A couple of years later we were able to take our kids to Colonial Williamsburg for the first time where we met the infamous Patrick Henry with his fiery rhetoric that roused me to action. I couldn't join the local militia, but I could join the ranks of those who made a difference in history...through the avenue of classical education.
Mr. Henry told us he was classically educated at home by his father and grandfather. I have since learned that in his day, his peers were all classically educated. Most were classically educated at colleges. A few were self-taught, like George Washington and Benjamin Franklin after their grammar years due to various circumstances. The location of their schooling did not make their education classical. Instead, the reading material was the common element. They all read the same books, the Great Books, written by the great thinkers, from the Iliad and Odyssey of the Ancient Greeks, Plutarch of the Romans, to Locke, Voltaire, Rousseau and Montisquieu and many, many, many others in-between.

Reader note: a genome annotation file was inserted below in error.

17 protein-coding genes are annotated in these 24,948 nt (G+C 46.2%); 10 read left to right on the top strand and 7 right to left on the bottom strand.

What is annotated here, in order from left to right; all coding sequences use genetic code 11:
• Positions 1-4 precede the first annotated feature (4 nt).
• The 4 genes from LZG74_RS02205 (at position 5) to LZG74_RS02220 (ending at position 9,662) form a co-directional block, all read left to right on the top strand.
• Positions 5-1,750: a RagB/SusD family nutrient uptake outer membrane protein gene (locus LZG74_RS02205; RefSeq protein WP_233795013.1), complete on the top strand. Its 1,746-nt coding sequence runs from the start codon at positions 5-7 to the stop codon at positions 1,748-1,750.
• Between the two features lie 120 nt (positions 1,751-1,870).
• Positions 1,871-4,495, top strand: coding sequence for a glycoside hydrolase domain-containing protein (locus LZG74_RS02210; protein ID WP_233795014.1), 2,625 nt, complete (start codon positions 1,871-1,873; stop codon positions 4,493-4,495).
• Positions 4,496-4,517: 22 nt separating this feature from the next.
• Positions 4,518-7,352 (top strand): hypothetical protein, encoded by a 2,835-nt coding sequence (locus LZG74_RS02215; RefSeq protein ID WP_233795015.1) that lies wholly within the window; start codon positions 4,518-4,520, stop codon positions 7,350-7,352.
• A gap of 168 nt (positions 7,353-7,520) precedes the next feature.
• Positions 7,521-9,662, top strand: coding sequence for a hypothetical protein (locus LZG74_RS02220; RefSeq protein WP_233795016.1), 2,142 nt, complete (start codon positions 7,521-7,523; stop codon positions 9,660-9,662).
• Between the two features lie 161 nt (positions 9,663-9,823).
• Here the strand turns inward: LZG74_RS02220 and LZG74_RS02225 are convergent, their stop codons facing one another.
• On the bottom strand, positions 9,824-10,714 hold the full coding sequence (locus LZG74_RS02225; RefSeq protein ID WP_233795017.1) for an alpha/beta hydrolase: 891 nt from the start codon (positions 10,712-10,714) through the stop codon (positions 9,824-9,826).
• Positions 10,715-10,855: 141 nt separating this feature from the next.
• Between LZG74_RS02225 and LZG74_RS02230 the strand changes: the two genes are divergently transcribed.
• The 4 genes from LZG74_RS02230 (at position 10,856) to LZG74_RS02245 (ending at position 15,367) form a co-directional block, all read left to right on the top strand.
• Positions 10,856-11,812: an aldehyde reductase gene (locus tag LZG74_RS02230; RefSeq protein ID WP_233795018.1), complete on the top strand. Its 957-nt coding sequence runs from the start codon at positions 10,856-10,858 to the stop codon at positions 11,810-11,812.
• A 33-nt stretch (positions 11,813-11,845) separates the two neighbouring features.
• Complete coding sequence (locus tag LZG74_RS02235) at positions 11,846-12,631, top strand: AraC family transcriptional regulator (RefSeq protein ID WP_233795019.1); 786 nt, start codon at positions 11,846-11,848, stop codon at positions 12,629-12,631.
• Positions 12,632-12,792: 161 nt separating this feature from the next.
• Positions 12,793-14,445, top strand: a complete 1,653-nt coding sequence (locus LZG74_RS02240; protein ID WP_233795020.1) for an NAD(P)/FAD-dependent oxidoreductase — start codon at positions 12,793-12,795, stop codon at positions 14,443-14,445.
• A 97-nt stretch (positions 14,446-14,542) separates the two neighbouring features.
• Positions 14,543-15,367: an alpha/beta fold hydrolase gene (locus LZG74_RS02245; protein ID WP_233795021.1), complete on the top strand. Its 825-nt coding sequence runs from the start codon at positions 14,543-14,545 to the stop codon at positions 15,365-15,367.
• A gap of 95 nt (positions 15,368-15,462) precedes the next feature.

They did not merely read these books. They discussed these books with each other...which eventually led to the application of many of the theories in the Declaration of Independence, Constitution and Bill of Rights, which many nations have since copied to fulfill the erstwhile desire of humankind. The desire for freedom.
In our homeschool we read many of these books. We discussed these books. We wrote about these books. You can see some of our booklists for history/literature/government: